By Riva Gold
U.S. stock futures, government bond yields and the dollar climbed Friday, as popular postelection trades were rekindled shortly ahead of President-elect Donald Trump's inauguration.
Futures pointed to a 0.2% bump for the S&P 500 and a 0.1% gain for the Dow Jones Industrial Average, after the blue-chip index on Thursday erased its gains this year in its fifth consecutive session of losses.
Investors broadly bought the dollar and U.S. stocks and sold long-dated government bonds after the November election, but those moves had stalled in recent weeks, with many investors waiting for further clarity on fiscal, regulatory and trade policy in the U.S.
"People are pretty much confident that things should go quite well economically -- the big issue is the political outlook," said Christophe Foliot, head of U.S. and international equities at Edmond de Rothschild Asset Management.
Appetite for mutual funds slowed appreciably in the week leading into the inauguration, while flows into gold funds hit a 10-week high, according to fund-tracker EPFR Global. Financial sector funds snapped a 16-week streak of inflows and industrial sector funds posted their biggest outflow since 2015, reversing popular trends that followed the November election.
Mr. Trump is scheduled to deliver an inaugural address later Friday as he is sworn in as the 45th U.S. president. Although few market participants expect the speech itself to spark volatility, some are hoping clarity from Mr. Trump on the new administration's policy priorities will help reignite a stalled postelection rally.
"We've got many generalities and not many specifics as far as policies," said Jon Adams, investment strategist at BMO Global Asset Management.
New details or a timeline on taxation and infrastructure spending plans would be supportive of a further move higher for stocks, he said, while possible changes to immigration and trade policy changes pose risks to the market.
In U.S. premarket trading, shares of drugmaker Merck & Co were up more than 3%, while Procter & Gamble Co. added 1.8% after it reported a smaller-than-expected fall in sales.
International Business Machines Corp. fell 2% after recording its 19th consecutive quarter of declining revenue, while American Express fell 2.2% after posting lower fourth-quarter results. General Electric slipped 1.2% after the industrial giant's revenue fell more than expected.
Elsewhere, the Stoxx Europe 600 swung between small gains and losses, as a steep climb in government bond yields lifted bank shares but weighed on steady dividend-payers. Advances in the financial sector were offset by a decline in real-estate and health-care shares, leaving the pan-European index flat in afternoon trading.
"If rates move up, financials are really the only sector where you get traction and support for earnings growth," said Mr. Foliot.
China's economy also was in focus Friday, as data showed China notched a 6.7% gain in economic growth last year -- the weakest rate in a generation -- despite a surge of easy credit and state spending. Fourth-quarter GDP growth came in at 6.8%.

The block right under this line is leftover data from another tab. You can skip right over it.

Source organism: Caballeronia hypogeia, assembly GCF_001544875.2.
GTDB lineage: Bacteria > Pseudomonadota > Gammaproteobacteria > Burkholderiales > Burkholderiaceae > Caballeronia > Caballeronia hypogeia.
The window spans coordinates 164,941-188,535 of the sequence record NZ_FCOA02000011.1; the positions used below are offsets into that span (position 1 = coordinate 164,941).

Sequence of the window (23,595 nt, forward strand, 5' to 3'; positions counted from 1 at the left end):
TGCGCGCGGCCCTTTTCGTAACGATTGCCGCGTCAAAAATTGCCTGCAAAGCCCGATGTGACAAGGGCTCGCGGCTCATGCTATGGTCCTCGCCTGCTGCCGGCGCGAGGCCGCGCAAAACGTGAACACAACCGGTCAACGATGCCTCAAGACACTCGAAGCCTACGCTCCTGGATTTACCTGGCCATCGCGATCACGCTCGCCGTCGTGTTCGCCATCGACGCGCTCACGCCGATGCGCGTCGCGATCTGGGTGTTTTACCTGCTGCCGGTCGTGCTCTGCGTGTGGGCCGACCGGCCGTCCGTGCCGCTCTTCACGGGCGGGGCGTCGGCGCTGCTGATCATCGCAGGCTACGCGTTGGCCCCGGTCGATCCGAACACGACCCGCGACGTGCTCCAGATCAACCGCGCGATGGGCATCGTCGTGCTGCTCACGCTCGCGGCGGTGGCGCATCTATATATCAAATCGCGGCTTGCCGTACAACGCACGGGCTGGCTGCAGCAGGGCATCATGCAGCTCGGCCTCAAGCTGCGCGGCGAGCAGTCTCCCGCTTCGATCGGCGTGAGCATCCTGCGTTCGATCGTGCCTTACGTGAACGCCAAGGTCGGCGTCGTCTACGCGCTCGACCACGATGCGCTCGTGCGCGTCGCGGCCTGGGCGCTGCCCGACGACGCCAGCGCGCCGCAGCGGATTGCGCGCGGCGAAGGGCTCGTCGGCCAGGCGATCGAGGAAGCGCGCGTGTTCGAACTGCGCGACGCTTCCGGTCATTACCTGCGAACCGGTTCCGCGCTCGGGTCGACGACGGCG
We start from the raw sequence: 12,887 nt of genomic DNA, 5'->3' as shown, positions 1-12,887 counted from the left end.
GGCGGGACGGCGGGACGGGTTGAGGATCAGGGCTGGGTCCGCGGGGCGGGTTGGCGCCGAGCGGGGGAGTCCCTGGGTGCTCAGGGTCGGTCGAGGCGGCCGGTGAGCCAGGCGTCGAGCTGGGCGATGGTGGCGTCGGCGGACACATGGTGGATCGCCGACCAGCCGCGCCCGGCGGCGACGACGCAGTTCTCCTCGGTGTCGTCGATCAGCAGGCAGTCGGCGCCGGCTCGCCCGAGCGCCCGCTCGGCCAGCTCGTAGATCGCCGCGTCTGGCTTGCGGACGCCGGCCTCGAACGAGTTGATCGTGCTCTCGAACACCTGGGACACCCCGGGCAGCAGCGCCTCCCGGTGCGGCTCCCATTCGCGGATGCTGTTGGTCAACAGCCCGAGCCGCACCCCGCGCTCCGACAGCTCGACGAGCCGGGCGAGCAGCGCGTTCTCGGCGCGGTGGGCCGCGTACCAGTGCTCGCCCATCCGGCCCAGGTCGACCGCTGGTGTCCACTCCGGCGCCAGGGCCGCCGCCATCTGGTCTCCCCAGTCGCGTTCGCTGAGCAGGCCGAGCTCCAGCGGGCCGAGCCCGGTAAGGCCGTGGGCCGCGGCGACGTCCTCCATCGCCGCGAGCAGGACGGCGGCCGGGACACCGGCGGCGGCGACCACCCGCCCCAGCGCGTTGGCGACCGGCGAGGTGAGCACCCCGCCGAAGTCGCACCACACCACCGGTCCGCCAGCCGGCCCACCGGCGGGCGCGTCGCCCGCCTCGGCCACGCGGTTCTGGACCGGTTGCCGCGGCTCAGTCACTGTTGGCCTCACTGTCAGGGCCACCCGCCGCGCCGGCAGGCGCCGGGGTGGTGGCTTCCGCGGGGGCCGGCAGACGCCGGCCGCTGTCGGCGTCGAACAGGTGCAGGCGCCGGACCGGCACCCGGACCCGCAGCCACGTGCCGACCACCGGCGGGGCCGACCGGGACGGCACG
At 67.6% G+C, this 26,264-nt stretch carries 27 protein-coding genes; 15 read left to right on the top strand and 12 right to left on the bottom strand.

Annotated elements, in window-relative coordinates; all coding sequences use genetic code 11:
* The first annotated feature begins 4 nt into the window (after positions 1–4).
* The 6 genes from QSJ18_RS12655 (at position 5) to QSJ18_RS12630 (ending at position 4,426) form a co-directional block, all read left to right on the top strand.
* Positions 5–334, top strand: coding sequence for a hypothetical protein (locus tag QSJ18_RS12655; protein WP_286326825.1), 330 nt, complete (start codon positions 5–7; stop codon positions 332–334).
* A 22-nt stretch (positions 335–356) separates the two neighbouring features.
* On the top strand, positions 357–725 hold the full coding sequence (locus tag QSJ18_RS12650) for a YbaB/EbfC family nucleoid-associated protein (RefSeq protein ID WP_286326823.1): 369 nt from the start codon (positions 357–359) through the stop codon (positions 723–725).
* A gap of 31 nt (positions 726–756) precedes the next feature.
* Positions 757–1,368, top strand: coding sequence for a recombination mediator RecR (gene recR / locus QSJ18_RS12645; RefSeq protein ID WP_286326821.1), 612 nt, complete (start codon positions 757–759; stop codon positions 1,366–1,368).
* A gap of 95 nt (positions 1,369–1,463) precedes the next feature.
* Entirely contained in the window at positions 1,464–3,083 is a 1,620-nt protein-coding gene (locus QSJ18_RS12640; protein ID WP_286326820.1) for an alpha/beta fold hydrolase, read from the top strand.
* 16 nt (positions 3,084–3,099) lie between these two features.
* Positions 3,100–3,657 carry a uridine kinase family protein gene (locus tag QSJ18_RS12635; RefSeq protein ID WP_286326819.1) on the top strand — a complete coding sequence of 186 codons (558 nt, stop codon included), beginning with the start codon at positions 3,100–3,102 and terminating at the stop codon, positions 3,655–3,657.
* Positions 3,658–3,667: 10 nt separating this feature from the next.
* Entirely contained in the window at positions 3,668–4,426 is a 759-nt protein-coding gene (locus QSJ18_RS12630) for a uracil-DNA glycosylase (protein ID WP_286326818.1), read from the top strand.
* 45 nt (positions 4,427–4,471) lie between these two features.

"Our biggest concern right now is China and the tightrope they're walking," said Erik Knutzen, multiasset chief investment officer at Neuberger Berman. "I do not expect it to fall into crisis from currency flows or debt levels, but tail risks are increasing."
He has been adding primarily to domestically-geared U.S. stocks, particularly smaller companies, that he expects to benefit from higher U.S. growth and interest rates.
Earlier, the Shanghai Composite Index rose 0.7%, but Hong Kong's Hang Seng Index and Australia's S&P ASX 200 shed 0.7% following the declines on Wall Street.
Japan's Nikkei Stock Average added 0.3%, as recent gains in yields of long-dated bonds boosted insurers.
The 10-year U.S. Treasury yield rose Friday to 2.495% from 2.461% Thursday, when expectations for higher U.S. rates after a speech by Federal Reserve Chairwoman Janet Yellen sent it to its biggest daily jump of the year. 10-year German bund yields rose to 0.336% from 0.301%, as data Friday showed rising inflation expectations in the eurozone, while superlong Japanese government bond yields touched one-month highs. Yields move inversely to prices.
In a speech Thursday, Ms. Yellen signaled a gradual course for interest-rate rises, noting she doesn't see the U.S. economy at risk of overheating and doesn't expect growth to pick up much soon. Ms. Yellen had said Wednesday that rates could be raised "a few times a year" through 2019.
Separately, Mr. Trump's pick for Treasury secretary, Steven Mnuchin reaffirmed the strength of the dollar Thursday following comments from Mr. Trump earlier in the week that it was "too strong."
The WSJ Dollar Index was last up 0.2% while the euro was down 0.2% against the dollar at $1.0636.
The British pound fell 0.4% to $1.2280 after data showed U.K. retail sales dropped in December at the fastest rate in nearly five years.
In commodities, Brent crude oil rose 1.7% to $55.05 a barrel amid signs of waning OPEC production, while gold inched up 0.1% to $1,202 an ounce.
David Harrison, Kenan Machado and Mark Magnier contributed to this article.
Write to Riva Gold at email@example.com